Words

Tim Abrahams

 

Portrait

Harry Borden

 

Above: Some of the Assemble team outside their Yardhouse studio in Stratford, east London

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To the art world, it looks as if architects have it all sorted when it comes to their public

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DOUG by Janice Kerbel, a one-off operatic piece performed at the Mitchell Library in Glasgow in 2014

The greatest irony of all is that, while art is envying architecture for the apparent short cut it has to public engagement, at the same time, architecture is envying art. In addition to an apparent freedom from formal constraints, architects envy the art world’s ability to exist free of the property market. Earlier this year, Sam Jacob, co-founder of FAT Architecture, wrote a perceptive piece for this magazine on Assemble’s Turner Prize nod and the frustrations of practising architecture, but I’d take issue with one thing he wrote: “For those of us who have been fighting the good fight for architecture to exist on its own terms, rather than as a service provider to the property industry, [Assemble’s] recognition can be nothing but great news.” Aldo Rossi spent his later years trying to work out how architecture could exist on its own terms and he concluded it had to make deals with the devil first. Only then may designers consider the art of what they are doing and how the buildings they are making might augment, improve or change the fabric of the public realm. It is perhaps a thankless task.

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DWA, a 2012 work by Bonnie Camplin

And if we are looking to the world of art to free us from the market we should be careful. The art market has its own trappings, and art has its own conventions. I can see what Jacob and others find so appealing in the alternative of architectural speculation through art, but the idea that art can simply remain as an open proposal for a surrogate architecture is sadly a fallacy. As a contributor to the Drawing Matter project at drawingmatter.org, I spend a good bit of time looking at drawings of speculative architecture. And I’d say that as soon as an architect generates a drawing primarily for the art world, it ceases to function as a genuine architectural proposition. You can take the work of the late 1960s Italian radicals as a case in point. Ugo La Pietra’s works become fetishised art objects rather than open possibilities as soon as he effectively decides he’s never going to build anything. The PoMo buildings of the ex-Superstudio types may embarrass them today, but to me they are a sign of a brave struggle to create art through other means.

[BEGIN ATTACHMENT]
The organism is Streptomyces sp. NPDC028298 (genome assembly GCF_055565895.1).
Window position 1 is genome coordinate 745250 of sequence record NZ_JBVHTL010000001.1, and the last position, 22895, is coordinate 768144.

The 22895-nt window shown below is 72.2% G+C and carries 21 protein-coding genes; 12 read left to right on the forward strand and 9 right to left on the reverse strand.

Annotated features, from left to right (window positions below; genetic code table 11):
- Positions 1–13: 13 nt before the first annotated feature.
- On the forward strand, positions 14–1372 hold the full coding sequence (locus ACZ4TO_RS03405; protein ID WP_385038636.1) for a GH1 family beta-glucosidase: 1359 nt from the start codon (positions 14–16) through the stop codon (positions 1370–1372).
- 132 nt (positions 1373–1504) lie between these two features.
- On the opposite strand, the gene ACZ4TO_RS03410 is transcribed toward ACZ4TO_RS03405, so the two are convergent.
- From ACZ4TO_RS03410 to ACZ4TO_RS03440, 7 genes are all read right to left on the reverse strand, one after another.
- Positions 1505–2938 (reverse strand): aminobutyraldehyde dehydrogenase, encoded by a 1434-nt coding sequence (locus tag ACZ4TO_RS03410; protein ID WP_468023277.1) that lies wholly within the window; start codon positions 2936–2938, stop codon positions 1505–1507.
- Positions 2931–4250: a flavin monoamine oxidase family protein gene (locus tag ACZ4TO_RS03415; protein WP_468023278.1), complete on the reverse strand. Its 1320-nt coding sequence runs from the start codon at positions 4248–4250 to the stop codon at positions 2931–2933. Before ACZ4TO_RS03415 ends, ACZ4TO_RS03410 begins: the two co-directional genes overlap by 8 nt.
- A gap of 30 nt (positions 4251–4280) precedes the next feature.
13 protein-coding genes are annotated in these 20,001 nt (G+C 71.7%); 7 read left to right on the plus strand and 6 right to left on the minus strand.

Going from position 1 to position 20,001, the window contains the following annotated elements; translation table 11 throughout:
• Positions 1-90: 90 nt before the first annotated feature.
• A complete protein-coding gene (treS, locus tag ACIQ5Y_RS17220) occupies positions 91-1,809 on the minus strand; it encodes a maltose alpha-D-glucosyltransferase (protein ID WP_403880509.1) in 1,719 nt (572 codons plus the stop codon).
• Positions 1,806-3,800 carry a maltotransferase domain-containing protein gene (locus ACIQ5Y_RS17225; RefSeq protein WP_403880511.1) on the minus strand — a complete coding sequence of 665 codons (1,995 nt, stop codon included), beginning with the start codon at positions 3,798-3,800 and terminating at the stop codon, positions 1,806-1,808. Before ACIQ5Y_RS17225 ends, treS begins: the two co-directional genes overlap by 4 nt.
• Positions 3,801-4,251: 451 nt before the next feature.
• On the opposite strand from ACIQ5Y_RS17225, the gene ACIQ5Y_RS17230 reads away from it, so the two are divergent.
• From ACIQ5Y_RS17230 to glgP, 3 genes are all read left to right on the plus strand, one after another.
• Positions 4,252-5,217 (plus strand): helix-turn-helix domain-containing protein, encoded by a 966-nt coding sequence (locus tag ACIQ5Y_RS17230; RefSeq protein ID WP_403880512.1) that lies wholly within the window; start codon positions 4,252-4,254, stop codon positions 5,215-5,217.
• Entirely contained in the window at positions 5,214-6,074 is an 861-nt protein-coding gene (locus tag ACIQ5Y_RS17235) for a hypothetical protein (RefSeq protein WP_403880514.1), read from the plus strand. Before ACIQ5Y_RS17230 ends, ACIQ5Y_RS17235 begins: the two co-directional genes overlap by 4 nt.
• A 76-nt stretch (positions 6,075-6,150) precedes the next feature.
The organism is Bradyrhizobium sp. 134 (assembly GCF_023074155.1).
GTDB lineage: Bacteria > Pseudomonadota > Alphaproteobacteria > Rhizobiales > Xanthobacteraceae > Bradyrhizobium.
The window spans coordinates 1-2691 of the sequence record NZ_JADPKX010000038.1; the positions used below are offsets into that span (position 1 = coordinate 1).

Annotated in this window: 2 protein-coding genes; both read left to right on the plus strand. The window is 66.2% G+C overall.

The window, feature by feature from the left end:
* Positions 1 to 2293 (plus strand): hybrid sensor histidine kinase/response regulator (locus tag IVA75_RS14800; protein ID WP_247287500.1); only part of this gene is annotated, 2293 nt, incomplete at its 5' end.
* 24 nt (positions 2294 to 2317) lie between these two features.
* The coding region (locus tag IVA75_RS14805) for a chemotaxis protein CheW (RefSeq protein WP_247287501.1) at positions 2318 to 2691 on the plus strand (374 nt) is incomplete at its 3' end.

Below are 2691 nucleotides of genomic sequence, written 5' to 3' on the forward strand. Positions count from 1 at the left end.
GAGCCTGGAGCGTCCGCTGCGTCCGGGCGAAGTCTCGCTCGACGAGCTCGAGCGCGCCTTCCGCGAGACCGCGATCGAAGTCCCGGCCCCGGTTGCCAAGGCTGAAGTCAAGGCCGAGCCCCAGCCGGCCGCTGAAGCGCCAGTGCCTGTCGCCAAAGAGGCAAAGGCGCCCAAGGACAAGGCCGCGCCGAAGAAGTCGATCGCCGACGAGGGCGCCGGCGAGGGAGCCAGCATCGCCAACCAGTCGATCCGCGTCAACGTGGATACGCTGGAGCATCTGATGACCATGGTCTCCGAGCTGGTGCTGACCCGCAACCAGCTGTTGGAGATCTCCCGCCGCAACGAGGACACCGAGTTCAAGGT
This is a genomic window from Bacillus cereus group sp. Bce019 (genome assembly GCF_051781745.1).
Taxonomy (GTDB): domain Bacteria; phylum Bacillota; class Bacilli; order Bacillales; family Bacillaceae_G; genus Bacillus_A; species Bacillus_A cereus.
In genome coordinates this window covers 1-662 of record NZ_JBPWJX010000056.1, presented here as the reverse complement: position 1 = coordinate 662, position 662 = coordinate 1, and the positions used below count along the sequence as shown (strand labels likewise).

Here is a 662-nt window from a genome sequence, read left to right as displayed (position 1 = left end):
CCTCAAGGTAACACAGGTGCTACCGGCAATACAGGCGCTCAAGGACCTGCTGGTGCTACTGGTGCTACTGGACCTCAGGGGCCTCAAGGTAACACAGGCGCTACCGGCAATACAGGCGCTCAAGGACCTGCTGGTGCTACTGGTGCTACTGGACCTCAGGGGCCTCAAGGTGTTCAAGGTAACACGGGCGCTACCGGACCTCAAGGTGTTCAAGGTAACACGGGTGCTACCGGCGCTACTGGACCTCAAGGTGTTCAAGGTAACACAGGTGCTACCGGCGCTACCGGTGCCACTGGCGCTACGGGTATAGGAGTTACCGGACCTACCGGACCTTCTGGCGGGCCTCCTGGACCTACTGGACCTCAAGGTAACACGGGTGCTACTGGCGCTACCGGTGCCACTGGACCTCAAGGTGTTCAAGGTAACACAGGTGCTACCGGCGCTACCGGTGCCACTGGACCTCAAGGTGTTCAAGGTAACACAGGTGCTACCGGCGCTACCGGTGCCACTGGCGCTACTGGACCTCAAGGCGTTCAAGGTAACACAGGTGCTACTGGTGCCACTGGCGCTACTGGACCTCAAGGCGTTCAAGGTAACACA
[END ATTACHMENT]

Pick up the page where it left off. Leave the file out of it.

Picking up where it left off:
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Assemble’s Baltic Street Adventure Playground in Glasgow

To be clear, the distinctions between art and architecture have their uses. In his book The Art–Architecture Complex, Hal Foster quotes Richard Serra: “Every language has a structure about which nothing critical in that language can be said.” Only a second language with a different structure can perform the analysis. Indeed, one might go further and say that when one language addresses another, it cannot help but be critical. Once we can see that Frank Gehry was influenced by Robert Rauschenberg’s use of collage when designing his own home, the melancholic aspect of the painter’s work becomes all too clear. Both are fragmentary but in Gehry’s work, largely because it is a house, there is a greater sense of cohesion. Just one of the many differences between the two forms is that architecture must cohere in a way that art doesn’t have to.

When it comes to the relationship of art and architecture, there’s much to discuss but let the discussion be free of envy and of muddled ideas about respective public roles.

This article first appeared in Icon 147: Sins (below). Earlier this year, Sam Jacob wrote that Assemble's nomination for the Turner Prize "reveals architecture's failings" – click here to read the article

Last year, Assemble won the Icon Award for Emerging Architecture Practice of the Year – read our interview with the collective from our January 2015 issue here